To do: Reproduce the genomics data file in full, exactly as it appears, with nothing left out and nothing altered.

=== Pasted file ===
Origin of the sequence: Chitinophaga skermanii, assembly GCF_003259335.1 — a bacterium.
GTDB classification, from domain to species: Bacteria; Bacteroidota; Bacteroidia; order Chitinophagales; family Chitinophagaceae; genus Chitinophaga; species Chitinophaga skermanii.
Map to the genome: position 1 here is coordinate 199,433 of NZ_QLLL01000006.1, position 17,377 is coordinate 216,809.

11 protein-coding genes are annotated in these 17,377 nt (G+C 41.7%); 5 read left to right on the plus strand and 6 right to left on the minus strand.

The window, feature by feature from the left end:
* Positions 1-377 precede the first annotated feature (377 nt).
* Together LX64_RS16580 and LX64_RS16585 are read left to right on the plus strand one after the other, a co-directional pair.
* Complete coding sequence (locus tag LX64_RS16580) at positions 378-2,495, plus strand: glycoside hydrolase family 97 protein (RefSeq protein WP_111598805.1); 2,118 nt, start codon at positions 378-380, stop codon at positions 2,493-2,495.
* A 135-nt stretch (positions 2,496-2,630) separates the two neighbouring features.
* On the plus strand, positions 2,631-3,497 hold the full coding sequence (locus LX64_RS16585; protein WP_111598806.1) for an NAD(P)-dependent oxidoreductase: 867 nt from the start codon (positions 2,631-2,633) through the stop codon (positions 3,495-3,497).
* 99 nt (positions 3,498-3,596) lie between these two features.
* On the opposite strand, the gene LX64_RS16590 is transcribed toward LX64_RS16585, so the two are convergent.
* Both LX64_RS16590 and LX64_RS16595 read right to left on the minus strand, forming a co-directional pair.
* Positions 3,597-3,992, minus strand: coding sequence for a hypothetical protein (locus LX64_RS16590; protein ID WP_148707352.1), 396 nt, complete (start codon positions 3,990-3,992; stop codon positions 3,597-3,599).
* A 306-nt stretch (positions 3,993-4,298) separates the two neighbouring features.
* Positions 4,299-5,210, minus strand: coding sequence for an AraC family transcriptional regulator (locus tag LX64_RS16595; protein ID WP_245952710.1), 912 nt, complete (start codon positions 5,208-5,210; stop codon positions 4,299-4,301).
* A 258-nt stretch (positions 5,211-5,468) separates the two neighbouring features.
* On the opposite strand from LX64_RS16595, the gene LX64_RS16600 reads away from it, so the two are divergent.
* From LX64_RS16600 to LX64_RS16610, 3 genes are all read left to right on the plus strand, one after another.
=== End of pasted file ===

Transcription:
Origin of the sequence: Chitinophaga skermanii, assembly GCF_003259335.1 — a bacterium.
GTDB classification, from domain to species: Bacteria; Bacteroidota; Bacteroidia; order Chitinophagales; family Chitinophagaceae; genus Chitinophaga; species Chitinophaga skermanii.
Map to the genome: position 1 here is coordinate 199,433 of NZ_QLLL01000006.1, position 17,377 is coordinate 216,809.

11 protein-coding genes are annotated in these 17,377 nt (G+C 41.7%); 5 read left to right on the plus strand and 6 right to left on the minus strand.

The window, feature by feature from the left end:
* Positions 1-377 precede the first annotated feature (377 nt).
* Together LX64_RS16580 and LX64_RS16585 are read left to right on the plus strand one after the other, a co-directional pair.
* Complete coding sequence (locus tag LX64_RS16580) at positions 378-2,495, plus strand: glycoside hydrolase family 97 protein (RefSeq protein WP_111598805.1); 2,118 nt, start codon at positions 378-380, stop codon at positions 2,493-2,495.
* A 135-nt stretch (positions 2,496-2,630) separates the two neighbouring features.
* On the plus strand, positions 2,631-3,497 hold the full coding sequence (locus LX64_RS16585; protein WP_111598806.1) for an NAD(P)-dependent oxidoreductase: 867 nt from the start codon (positions 2,631-2,633) through the stop codon (positions 3,495-3,497).
* 99 nt (positions 3,498-3,596) lie between these two features.
* On the opposite strand, the gene LX64_RS16590 is transcribed toward LX64_RS16585, so the two are convergent.
* Both LX64_RS16590 and LX64_RS16595 read right to left on the minus strand, forming a co-directional pair.
* Positions 3,597-3,992, minus strand: coding sequence for a hypothetical protein (locus LX64_RS16590; protein ID WP_148707352.1), 396 nt, complete (start codon positions 3,990-3,992; stop codon positions 3,597-3,599).
* A 306-nt stretch (positions 3,993-4,298) separates the two neighbouring features.
* Positions 4,299-5,210, minus strand: coding sequence for an AraC family transcriptional regulator (locus tag LX64_RS16595; protein ID WP_245952710.1), 912 nt, complete (start codon positions 5,208-5,210; stop codon positions 4,299-4,301).
* A 258-nt stretch (positions 5,211-5,468) separates the two neighbouring features.
* On the opposite strand from LX64_RS16595, the gene LX64_RS16600 reads away from it, so the two are divergent.
* From LX64_RS16600 to LX64_RS16610, 3 genes are all read left to right on the plus strand, one after another.